Electricity generation capacity glut forces companies to think smaller on solar
Electricity generation capacity glut forces companies to think smaller on solar: Qalaa Holding’s TAQA Arabia will be focusing on small-scale solar projects to the tune of 2-10 MW in Egypt for the next two years, as the government slows down reliance on renewables amid a production glut, the company’s project director Mohamed Osama said at a webinar hosted by EQ Magazine and the Middle East Solar Association, Zawya reports. “The growth will be in rooftop projects for industries, commercial buildings, hotels, small domestic projects and for off-grid agricultural projects in the 5-15 MW range," he said.
A glut in generation capacity caused the change in direction: Under current conditions, TAQA aims to install just 50-60 MW of capacity each year, a quantity which still might not be achievable given that Egypt has rapidly shifted from an electricity shortage to a 15-GW surplus, Osama says. “Egypt has 50 GW of generation capacity and the consumption is only around 35 GW. The government has limited the solar net metering capacity to 500 MW. For the next two years even reaching 50-80 MW is very optimistic for us," he said. This supply glut has already pushed Egypt to scrap at least a couple of renewable energy projects and impose a 50 MW cap on other projects it currently has in the pipeline, the Electricity Ministry’s spokesman Ayman Hamza told us in June.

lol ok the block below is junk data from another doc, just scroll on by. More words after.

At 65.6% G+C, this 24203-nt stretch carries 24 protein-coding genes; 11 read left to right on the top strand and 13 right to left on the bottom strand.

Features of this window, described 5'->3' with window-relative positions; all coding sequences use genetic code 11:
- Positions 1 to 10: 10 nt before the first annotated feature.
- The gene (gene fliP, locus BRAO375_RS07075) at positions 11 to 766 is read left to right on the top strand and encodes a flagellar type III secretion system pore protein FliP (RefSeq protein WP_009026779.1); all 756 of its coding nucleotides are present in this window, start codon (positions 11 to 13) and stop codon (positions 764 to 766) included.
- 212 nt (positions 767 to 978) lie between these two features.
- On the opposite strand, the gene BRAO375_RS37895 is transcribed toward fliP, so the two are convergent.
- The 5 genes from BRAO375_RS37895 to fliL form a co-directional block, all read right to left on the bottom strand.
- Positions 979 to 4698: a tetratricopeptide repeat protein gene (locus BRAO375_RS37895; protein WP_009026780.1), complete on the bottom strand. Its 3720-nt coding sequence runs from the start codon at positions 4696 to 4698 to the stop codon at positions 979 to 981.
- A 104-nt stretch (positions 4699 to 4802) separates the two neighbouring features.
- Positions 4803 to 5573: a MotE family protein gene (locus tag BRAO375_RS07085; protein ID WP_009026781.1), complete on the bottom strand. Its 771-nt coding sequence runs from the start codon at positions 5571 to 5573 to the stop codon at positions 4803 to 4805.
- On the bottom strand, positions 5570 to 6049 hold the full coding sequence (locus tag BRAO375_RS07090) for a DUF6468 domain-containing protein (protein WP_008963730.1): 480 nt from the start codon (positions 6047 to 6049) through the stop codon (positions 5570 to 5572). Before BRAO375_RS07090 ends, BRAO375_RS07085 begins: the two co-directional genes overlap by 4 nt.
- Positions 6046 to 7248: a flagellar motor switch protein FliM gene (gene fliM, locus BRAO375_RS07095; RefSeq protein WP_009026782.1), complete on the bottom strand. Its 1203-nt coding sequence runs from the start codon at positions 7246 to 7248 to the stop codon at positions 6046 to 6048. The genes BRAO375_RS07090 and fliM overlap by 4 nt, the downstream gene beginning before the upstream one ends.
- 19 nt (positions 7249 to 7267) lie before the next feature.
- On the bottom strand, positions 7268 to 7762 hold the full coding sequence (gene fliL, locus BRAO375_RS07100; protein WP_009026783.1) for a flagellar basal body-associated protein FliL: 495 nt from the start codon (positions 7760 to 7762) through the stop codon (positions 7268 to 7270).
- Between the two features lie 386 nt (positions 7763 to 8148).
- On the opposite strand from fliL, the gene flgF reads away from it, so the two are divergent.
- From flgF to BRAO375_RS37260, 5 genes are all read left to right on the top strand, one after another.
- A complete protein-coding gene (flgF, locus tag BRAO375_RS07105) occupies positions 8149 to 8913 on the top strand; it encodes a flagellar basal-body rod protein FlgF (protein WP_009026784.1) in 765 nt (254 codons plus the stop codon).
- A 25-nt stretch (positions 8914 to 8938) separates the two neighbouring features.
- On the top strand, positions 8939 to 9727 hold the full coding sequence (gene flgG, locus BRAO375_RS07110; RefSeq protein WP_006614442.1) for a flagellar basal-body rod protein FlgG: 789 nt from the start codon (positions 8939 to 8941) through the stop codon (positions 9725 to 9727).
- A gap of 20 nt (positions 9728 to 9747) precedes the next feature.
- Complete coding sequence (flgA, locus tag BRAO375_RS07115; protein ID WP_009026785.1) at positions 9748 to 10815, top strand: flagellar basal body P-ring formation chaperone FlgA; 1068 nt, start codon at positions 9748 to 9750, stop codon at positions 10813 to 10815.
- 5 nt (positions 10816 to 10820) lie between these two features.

And TAQA isn’t the only one: You can expect investment in renewables to slow down substantially for the next 18-24 months, the CEO of a prominent renewable energy company told us on condition that they remain anonymous. “This mainly hits solar companies looking to invest in large-scale projects,” they said. The limitations and fees mean new stations are going to be small in the interim — effectively capped at 20-60 MW.
In other Qalaa news, the company continues its divesting plan, disposing 3 mn shares it held in ASEC Mining: Qalaa Holding sold 3.1 mn shares it held in ASEC Mining for EGP 25.26 mn, bringing its stake in the company down to 54.05% from 61.323%, according to a regulatory filing (pdf) Qalaa had embarked on a divestment plan back in 2015 to dispose of non-core assets across its footprint to focus on core business units including the Egyptian Refining Company and TAQA. Pharos Holding was the sell-side advisor for the ASEC transaction.